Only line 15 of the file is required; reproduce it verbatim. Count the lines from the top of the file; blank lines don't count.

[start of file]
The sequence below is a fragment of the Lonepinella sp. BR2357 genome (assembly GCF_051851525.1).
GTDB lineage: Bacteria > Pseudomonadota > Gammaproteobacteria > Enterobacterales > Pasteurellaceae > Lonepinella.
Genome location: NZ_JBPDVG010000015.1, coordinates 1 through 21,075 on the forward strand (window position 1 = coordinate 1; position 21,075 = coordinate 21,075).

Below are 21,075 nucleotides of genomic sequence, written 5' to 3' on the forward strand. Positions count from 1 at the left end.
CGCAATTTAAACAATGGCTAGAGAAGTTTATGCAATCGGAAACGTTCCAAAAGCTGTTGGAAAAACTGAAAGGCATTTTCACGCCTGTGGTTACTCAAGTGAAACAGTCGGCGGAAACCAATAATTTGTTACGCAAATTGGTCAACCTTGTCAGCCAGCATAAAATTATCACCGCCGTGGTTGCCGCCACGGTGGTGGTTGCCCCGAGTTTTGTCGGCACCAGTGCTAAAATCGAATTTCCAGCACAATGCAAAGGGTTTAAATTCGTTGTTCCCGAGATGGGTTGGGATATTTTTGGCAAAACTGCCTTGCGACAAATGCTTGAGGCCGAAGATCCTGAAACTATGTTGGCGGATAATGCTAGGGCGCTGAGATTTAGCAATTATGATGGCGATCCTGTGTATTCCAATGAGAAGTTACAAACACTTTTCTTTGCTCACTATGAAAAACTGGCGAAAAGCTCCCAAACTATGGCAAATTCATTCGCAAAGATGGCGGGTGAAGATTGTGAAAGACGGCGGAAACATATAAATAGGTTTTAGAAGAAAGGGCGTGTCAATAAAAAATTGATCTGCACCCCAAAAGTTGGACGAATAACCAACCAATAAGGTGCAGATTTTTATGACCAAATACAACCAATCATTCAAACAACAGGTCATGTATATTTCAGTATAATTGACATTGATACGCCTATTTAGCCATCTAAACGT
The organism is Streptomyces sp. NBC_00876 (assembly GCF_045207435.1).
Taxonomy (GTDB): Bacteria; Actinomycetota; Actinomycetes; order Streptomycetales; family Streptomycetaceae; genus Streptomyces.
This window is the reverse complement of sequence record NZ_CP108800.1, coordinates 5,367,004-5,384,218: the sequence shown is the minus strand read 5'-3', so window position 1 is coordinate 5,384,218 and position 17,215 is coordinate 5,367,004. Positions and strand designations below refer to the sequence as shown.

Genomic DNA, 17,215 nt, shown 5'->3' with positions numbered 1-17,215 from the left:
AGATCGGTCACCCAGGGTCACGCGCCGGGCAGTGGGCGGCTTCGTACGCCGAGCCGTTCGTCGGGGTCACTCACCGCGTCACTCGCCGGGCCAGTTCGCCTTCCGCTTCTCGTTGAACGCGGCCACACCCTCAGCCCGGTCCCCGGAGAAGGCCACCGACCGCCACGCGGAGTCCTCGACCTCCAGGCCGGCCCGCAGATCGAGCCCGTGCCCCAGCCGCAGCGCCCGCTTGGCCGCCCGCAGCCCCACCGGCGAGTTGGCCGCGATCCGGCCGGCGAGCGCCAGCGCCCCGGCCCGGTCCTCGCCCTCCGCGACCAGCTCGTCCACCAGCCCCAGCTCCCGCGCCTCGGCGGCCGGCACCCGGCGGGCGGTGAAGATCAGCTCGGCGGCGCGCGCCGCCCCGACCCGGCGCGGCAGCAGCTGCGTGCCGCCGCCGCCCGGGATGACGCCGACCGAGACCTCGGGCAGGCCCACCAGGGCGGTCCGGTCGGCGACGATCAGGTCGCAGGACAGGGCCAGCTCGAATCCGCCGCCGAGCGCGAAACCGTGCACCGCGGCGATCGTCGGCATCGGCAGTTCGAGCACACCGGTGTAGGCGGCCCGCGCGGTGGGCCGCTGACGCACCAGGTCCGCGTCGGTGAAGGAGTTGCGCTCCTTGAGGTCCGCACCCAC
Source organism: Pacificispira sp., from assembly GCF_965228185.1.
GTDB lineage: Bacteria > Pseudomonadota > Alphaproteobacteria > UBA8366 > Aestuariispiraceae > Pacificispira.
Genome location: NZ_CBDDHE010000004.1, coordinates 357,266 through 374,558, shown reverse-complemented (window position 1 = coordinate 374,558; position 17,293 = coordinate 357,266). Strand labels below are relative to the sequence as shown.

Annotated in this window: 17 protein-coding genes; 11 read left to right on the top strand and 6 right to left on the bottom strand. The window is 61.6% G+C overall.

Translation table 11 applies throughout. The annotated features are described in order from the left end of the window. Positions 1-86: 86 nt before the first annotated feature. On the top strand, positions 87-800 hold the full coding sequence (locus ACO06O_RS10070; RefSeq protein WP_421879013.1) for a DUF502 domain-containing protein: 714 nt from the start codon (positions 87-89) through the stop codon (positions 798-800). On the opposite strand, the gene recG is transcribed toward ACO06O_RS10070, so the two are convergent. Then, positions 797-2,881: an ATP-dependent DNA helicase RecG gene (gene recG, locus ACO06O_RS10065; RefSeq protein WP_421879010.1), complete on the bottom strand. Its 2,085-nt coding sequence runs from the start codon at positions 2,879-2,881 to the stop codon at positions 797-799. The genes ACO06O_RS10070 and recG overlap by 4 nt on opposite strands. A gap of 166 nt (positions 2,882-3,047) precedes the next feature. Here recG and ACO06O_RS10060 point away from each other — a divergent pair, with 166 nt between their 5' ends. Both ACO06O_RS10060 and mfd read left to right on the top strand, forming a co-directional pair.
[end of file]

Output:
Translation table 11 applies throughout. The annotated features are described in order from the left end of the window. Positions 1-86: 86 nt before the first annotated feature. On the top strand, positions 87-800 hold the full coding sequence (locus ACO06O_RS10070; RefSeq protein WP_421879013.1) for a DUF502 domain-containing protein: 714 nt from the start codon (positions 87-89) through the stop codon (positions 798-800). On the opposite strand, the gene recG is transcribed toward ACO06O_RS10070, so the two are convergent. Then, positions 797-2,881: an ATP-dependent DNA helicase RecG gene (gene recG, locus ACO06O_RS10065; RefSeq protein WP_421879010.1), complete on the bottom strand. Its 2,085-nt coding sequence runs from the start codon at positions 2,879-2,881 to the stop codon at positions 797-799. The genes ACO06O_RS10070 and recG overlap by 4 nt on opposite strands. A gap of 166 nt (positions 2,882-3,047) precedes the next feature. Here recG and ACO06O_RS10060 point away from each other — a divergent pair, with 166 nt between their 5' ends. Both ACO06O_RS10060 and mfd read left to right on the top strand, forming a co-directional pair.